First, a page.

Congenital heart disease is a common term used for many birth defects (congenital disabilities) that affect regular heart functioning. The word congenital means a condition that is present from birth. It is the most common type/form of congenital disability, almost affecting 1 in 100 babies in the UK. Congenital heart defects can affect the following body organs;
- Heart valves
- Heart walls
- Blood vessels
There are several types of heart defects, and CHD may vary from mild to moderate. Babies with critical CHD need surgery in the very first year of life.
Types of CHD
Following are the different types of congenital heart disease;
- Atrial septal defect in the heart: A hole in the wall separating the heart’s upper chamber that can vary in size and may be closed on its own or require surgery.
- Atrioventricular septal defect: In this type of defect, holes may not work correctly between the right and left sides of the heart and the valves that control blood flow between chambers.
- Ventricular septal defect: A congenital disability in the heart in which a hole appears in the heart wall that separates the two lower chambers of the heart. It is also called the ventricular septum.
Critical types of CHD;
- Coarctation of the aorta: Narrowing and constriction in the aorta that forces the heart to pump more challenging to get enough blood. The aorta is the body’s largest artery.
- Double-outlet right ventricle: It appears when there is a wrong aorta connection with ventricles.
- D-transposition of the great arteries: It occurs when two main arteries that carry blood throughout the heart (pulmonary artery and aorta) are switched together. It may require surgery or other procedures.
- Ebstein anomaly: It is a rare heart defect. In this condition, the tricuspid valve is placed incorrectly, and blood may leak from the valves, making them inefficient.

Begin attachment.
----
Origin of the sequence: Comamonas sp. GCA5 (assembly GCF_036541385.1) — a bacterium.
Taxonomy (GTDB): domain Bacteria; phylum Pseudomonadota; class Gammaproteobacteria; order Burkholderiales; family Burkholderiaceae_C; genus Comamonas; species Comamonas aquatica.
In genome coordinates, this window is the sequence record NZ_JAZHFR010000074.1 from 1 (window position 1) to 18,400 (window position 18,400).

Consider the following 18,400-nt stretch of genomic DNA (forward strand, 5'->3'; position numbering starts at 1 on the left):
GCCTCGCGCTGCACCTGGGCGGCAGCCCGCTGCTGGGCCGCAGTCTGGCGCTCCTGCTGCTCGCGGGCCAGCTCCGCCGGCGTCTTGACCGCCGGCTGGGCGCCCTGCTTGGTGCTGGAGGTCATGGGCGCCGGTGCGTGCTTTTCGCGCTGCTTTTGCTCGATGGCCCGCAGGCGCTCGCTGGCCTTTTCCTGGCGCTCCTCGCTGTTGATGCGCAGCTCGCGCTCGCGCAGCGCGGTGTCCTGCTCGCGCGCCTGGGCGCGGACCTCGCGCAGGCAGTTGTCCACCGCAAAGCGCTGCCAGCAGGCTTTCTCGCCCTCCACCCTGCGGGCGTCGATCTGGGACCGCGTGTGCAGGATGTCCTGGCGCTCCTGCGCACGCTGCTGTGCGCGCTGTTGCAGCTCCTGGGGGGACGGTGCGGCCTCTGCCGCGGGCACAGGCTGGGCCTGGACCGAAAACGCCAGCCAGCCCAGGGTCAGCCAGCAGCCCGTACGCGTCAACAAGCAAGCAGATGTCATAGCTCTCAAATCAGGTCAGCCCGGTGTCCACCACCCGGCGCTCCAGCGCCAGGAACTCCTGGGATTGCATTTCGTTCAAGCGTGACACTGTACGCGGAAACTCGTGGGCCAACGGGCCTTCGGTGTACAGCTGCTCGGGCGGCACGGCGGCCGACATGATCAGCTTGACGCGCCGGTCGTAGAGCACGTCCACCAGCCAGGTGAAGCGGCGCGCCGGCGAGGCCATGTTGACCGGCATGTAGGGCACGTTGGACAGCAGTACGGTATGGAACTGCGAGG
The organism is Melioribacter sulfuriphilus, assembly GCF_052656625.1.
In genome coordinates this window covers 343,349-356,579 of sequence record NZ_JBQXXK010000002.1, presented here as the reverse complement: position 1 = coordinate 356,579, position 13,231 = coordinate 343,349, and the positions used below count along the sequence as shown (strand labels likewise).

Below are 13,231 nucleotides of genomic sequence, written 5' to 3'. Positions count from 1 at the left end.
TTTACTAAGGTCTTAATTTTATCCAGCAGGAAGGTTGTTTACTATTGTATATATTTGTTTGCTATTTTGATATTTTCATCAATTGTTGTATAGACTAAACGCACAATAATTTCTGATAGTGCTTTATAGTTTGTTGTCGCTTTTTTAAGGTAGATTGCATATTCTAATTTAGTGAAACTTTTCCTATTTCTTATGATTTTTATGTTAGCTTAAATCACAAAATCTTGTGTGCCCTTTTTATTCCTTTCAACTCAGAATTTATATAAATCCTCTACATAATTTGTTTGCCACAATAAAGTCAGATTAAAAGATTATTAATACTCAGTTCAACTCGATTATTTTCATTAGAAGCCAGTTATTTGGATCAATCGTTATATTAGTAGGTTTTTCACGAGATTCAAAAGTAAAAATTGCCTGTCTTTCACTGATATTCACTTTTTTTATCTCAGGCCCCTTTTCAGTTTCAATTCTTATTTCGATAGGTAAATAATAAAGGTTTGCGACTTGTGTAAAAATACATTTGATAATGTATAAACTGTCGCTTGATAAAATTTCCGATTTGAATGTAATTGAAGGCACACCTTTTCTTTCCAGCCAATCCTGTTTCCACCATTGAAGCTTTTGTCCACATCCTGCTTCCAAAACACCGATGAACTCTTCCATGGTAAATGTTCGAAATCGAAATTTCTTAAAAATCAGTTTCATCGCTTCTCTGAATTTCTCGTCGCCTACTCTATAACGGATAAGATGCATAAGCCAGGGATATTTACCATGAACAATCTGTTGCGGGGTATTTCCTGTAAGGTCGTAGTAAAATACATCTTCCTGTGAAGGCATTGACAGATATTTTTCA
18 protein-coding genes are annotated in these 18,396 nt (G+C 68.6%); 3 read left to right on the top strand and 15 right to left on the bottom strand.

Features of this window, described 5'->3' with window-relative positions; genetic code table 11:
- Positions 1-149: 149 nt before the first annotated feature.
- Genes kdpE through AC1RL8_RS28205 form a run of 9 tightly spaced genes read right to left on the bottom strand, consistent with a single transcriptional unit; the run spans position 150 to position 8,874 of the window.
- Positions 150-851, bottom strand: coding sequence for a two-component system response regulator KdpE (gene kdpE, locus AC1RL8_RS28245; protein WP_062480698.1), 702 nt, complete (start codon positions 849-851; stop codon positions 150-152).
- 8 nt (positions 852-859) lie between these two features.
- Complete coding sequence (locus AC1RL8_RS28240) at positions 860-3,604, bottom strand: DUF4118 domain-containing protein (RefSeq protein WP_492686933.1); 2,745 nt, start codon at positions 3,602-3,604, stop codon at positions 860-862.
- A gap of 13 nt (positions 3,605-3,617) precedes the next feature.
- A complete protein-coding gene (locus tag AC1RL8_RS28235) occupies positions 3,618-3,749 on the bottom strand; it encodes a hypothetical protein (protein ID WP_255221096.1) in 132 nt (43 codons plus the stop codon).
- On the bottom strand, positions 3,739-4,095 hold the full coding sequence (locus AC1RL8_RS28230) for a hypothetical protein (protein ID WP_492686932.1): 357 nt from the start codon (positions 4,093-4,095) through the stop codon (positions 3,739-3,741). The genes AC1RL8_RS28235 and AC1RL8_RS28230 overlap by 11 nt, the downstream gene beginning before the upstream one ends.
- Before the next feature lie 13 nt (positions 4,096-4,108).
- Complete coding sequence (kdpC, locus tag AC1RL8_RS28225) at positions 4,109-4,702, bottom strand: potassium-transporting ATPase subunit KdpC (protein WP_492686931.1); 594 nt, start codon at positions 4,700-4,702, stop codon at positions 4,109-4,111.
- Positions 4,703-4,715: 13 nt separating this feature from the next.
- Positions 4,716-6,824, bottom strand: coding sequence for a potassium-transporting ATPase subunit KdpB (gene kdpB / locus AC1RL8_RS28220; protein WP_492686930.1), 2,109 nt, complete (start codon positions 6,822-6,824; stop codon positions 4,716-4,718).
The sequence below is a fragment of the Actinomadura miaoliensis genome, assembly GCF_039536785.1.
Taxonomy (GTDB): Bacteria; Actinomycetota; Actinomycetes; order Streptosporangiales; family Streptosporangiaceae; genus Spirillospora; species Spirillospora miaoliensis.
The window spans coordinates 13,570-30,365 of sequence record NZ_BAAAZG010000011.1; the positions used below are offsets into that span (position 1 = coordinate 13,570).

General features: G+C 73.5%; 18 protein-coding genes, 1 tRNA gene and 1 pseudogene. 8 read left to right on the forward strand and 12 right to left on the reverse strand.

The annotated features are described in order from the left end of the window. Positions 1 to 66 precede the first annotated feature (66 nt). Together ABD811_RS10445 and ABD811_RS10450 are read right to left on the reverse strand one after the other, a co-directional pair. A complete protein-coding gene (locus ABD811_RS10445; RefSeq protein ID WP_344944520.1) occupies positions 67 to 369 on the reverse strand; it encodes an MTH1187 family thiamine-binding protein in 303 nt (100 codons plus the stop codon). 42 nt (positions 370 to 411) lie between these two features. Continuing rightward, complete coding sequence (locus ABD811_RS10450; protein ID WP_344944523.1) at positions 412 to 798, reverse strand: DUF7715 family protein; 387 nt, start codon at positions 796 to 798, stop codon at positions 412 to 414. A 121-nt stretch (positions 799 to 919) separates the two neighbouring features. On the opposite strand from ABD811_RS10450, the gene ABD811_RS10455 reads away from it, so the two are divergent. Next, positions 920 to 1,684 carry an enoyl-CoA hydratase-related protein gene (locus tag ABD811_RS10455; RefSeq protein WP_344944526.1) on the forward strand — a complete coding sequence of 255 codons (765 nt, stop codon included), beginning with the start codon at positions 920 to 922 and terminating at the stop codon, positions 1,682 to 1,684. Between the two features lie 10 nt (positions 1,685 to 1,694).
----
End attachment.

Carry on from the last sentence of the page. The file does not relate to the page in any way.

- Hypoplastic left heart syndrome: This condition refers to the wrong development of the left side of the heart affecting the normal blood flow through it.
- Interrupted aortic arch: In this defect, the aorta doesn’t form correctly, which decreases the aorta’s oxygen-carrying capacity.
- Pulmonary atresia: In this defect, the heart valves that control blood flow from the heart to the lungs don’t form correctly.
- Single ventricle: In this defect, one or two ventricles of the heart have inefficient working. A chamber may be missing a valve.
- Tetralogy of Fallot: In this defect, the baby’s heart doesn’t grow and develop properly during the pregnancy. It affects the normal blood flow of the heart.
- Total anomalous pulmonary venous return: In this defect, oxygen-rich blood doesn’t return from the lungs to the heart’s left atrium.
- Tricuspid atresia: Valves that control the blood flow from the heart’s right upper chamber to the right lower chamber don’t develop well or completely.
- Truncus arteriosus: It refers to the poor connection between the aorta and the pulmonary artery.
Signs and symptoms
Signs and symptoms of CHD can vary according to the severity and type of the defect. The following symptoms are commonly observed and found;
- Fats and trouble breathing
- Blue-tinted lips and nails
- Low birth weight
- Chest pain
- Delayed growth
- Feeding difficulties
- Abnormal heart rhythms
Causes of congestive heart failure
The defect can interfere with the normal blood flow through blood vessels of the heart, which can also affect other various functions of the body. Suspected causes of congenital heart defect are;